These statistics are alarming considering that the average cost of a cyber-related loss for a small business has increased 250% in the past two years, and now totals $188,400. In determining whether insurance coverage should be purchased, companies typically assess the perceived risks to the company, the likelihood of such risks occurring, as well as any costs or expenses that may result. For example, most companies regularly obtain a property policy to cover a fire or other casualty that may damage its business location even though such an event is unlikely or unexpected. Yet, cyber incidents are just as likely, if not more likely to occur, and the impacts to a company in the event of an incident are far worse. Many incidents result in a complete suspension of the daily operations of the company for several days or longer.

In addition to financial loss, companies may face the following as a result of a cyber incident:

  • Theft, breach or loss of information and data;
  • Damage to the company's reputation, brand or image; and
  • Regulatory, governance and legal issues.
  • How Cyber Insurance can Help

Cyber insurance policies can be obtained to address the losses related to a data breach and may include costs for investigating a breach, notifying people affected by a breach of personally identifiable information, managing the potential damage to reputation and other crisis-management expenses, recovering lost or corrupted data, and related legal expenses. More importantly, well-drafted policies can afford coverage for business interruption losses; i.e. those expenses and lost revenue resulting from a breached system and a company's inability to continue its usual operations. Coverage may also be obtained for "cyber extortion", which covers costs resulting from an extortion event such as ransomware or fraudulent wire transfers.

It is important to keep in mind that cyber insurance is only one component to consider when developing and implementing an overall risk management strategy to prevent cyber incidents. However, taking into account the exposure to a company if and when a cyber incident occurs, it is highly advisable to have this coverage in place.

1Insurance Information Institute, "Small business, big risk: Lack of cyber insurance is a serious threat," October 2018.

Jeff Dennis is the head of the firm's Privacy & Data Security practice. Jeff works with the firm's clients on cyber-related issues, including contractual and insurance opportunities to lessen their risk. For more information on how Jeff can help, contact him at jeff.dennis@ndlf.com.

Heather Whitehead is a Partner in the firm's Privacy & Data Security practice. Heather also practices insurance coverage matters for commercial, retail, industrial, mixed-use, multi-family and residential projects. For more information on how Heather can help, contact her at heather.whitehead@ndlf.com.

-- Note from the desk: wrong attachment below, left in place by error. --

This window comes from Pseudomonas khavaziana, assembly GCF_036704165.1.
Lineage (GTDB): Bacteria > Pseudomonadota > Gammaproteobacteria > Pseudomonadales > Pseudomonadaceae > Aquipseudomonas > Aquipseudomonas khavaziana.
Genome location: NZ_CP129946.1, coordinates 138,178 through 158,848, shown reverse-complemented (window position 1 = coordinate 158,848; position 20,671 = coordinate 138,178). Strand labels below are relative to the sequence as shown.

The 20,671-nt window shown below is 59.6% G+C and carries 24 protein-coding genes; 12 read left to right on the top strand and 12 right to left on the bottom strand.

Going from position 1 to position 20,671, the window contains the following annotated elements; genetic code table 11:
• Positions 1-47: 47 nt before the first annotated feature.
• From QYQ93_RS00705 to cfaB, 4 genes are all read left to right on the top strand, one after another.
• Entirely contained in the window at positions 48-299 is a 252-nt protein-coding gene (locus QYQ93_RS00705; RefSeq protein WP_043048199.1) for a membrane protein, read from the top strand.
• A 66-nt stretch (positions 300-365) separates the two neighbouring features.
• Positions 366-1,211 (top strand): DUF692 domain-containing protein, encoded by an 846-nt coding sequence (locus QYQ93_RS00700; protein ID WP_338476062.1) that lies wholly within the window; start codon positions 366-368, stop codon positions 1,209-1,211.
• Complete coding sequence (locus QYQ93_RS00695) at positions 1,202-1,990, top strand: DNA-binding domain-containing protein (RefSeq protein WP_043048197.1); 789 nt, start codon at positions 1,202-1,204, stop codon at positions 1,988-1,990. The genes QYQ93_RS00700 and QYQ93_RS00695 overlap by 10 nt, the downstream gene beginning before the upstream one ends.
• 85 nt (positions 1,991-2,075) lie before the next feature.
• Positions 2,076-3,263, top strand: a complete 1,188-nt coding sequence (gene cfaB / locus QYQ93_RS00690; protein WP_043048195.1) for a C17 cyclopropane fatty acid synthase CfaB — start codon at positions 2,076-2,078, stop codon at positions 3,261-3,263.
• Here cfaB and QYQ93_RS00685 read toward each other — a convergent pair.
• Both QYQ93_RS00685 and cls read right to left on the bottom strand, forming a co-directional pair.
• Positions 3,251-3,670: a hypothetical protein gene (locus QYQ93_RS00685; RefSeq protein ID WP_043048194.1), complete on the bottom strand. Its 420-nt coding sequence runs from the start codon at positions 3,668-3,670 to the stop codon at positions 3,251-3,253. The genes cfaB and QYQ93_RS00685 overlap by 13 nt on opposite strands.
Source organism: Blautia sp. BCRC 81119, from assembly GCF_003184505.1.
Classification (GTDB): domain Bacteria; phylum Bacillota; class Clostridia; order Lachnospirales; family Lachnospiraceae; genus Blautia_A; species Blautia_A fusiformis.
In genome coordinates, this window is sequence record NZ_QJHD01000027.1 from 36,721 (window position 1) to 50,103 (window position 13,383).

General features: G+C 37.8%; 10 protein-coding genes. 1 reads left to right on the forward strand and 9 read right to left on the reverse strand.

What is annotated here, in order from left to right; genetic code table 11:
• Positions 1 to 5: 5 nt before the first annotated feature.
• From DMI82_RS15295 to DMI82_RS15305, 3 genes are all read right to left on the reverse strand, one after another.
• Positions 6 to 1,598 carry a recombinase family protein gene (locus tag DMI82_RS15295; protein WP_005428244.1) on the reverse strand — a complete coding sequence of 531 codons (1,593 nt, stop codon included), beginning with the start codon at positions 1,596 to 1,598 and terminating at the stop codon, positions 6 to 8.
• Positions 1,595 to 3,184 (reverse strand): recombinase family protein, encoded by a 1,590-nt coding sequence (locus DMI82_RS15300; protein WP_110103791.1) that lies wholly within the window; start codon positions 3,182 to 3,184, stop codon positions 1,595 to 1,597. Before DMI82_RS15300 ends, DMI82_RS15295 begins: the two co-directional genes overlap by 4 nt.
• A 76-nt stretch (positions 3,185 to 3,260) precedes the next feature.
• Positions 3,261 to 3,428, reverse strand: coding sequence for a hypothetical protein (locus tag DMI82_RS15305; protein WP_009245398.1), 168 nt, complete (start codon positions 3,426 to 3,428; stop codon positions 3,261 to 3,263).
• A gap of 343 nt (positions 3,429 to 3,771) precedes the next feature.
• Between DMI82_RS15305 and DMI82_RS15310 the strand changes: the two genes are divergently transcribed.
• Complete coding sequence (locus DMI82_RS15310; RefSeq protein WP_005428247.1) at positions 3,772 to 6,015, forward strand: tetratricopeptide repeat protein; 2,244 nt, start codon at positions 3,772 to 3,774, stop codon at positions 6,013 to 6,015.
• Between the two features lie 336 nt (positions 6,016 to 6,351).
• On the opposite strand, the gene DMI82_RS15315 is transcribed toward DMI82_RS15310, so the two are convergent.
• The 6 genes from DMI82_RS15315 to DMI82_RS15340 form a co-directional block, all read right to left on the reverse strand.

NTSB Cites Design Errors in Fatal Bridge Collapse

Photo of golden gate bridge

The bridge killed six when it suffered a sudden, catastrophic collapse on March 15.

November 28, 2018
Scott Judy - Engineering News-Record

Design errors may have played a role in the collapse of the 174-foot-long bridge span that was under construction at Florida International University, according to a Nov. 15 investigative update from the National Transportation Safety Board (NTSB). The structure, which was being constructed over live traffic along SW 8th Street, killed six when it suffered a sudden, catastrophic collapse on March 15.

Mr. Judy may be contacted at judys@enr.com


Second Circuit Finds Potential Ambiguity in Competing “Anti-Concurrent Cause” Provisions in Hurricane Sandy Property Loss

Flooded area

Madelaine is a win for policyholders and illustrates that concurrency provisions may operate to broaden coverage as well as narrow coverage, depending on where they appear in the insurance policy.

November 28, 2018
CDJ STAFF

The Second Circuit recently held that competing “anti-concurrent cause” provisions in a commercial property policy present a potential ambiguity that could result in favor of coverage for losses sustained by Madelaine Chocolate after storm surge from Hurricane Sandy combined to cause substantial damage to Madelaine’s property and a resulting loss of income.

Madelaine was insured under an all-risk insurance policy issued by Chubb subsidiary Great Northern Insurance Company. By endorsement, Madelaine’s policy added “windstorm” as a covered peril and defined “windstorm” as “wind… regardless of any other cause or event that directly or indirectly contributes concurrently to, or contributed in any sequence to, the loss or damage.” The policy also included a common flood exclusion that removed coverage for loss or damage caused by or resulting from waves, tidal water, or tidal waves, or the rising, overflowing, or breaking of any natural harbors, oceans, or any other body of water, whether driven by wind or not. Like the windstorm endorsement, the flood exclusion contained concurrency language that broadened the exclusion to any loss to which flood contributed, regardless of any other cause or event that directly or indirectly contributed to the loss.